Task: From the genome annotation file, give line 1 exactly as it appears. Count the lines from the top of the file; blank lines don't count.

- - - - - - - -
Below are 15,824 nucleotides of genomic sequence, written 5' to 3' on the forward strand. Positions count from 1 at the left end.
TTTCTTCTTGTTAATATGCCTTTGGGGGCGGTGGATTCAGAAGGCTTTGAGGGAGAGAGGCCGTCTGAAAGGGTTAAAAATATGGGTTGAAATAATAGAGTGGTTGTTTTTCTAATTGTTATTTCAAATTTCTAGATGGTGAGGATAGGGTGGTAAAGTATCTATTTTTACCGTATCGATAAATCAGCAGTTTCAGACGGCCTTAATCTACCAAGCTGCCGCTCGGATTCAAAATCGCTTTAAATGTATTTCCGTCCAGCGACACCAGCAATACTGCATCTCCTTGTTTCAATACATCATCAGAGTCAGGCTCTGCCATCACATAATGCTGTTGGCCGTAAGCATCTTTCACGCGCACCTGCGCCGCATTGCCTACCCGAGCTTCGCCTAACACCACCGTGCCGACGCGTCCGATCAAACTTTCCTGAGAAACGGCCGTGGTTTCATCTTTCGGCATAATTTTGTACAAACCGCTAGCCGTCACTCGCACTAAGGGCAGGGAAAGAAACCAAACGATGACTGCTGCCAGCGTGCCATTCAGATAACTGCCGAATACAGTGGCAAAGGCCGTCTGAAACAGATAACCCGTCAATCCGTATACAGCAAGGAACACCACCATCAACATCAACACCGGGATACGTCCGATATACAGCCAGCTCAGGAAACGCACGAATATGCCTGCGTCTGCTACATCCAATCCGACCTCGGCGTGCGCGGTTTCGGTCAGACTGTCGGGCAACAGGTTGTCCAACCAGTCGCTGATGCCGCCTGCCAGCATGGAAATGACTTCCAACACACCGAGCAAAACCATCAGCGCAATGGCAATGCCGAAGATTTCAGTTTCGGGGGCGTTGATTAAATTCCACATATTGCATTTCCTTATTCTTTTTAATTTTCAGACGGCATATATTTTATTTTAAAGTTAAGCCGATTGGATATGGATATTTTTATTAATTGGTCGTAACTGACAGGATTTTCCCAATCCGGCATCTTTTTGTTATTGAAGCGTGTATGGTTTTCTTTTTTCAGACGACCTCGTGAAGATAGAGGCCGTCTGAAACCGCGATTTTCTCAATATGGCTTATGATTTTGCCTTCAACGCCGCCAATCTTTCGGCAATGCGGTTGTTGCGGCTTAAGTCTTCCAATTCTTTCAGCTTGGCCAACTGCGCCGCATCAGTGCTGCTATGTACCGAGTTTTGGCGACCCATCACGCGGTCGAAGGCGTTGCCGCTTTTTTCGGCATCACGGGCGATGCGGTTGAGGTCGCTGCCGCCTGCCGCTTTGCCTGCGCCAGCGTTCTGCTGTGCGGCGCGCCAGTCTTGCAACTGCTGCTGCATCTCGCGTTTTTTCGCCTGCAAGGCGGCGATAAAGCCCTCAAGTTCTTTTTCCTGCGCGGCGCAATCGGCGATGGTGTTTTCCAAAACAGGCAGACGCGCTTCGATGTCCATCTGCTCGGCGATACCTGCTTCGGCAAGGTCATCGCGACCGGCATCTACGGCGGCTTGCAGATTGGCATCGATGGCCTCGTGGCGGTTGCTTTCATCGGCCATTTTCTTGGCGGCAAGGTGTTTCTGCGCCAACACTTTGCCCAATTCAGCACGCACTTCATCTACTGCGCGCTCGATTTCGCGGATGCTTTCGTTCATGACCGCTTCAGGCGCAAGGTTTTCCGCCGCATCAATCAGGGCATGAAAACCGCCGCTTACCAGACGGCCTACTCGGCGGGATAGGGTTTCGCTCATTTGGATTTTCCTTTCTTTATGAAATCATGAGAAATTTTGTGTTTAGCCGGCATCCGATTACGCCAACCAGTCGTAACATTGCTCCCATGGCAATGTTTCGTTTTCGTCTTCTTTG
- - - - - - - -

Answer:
Below are 15,824 nucleotides of genomic sequence, written 5' to 3' on the forward strand. Positions count from 1 at the left end.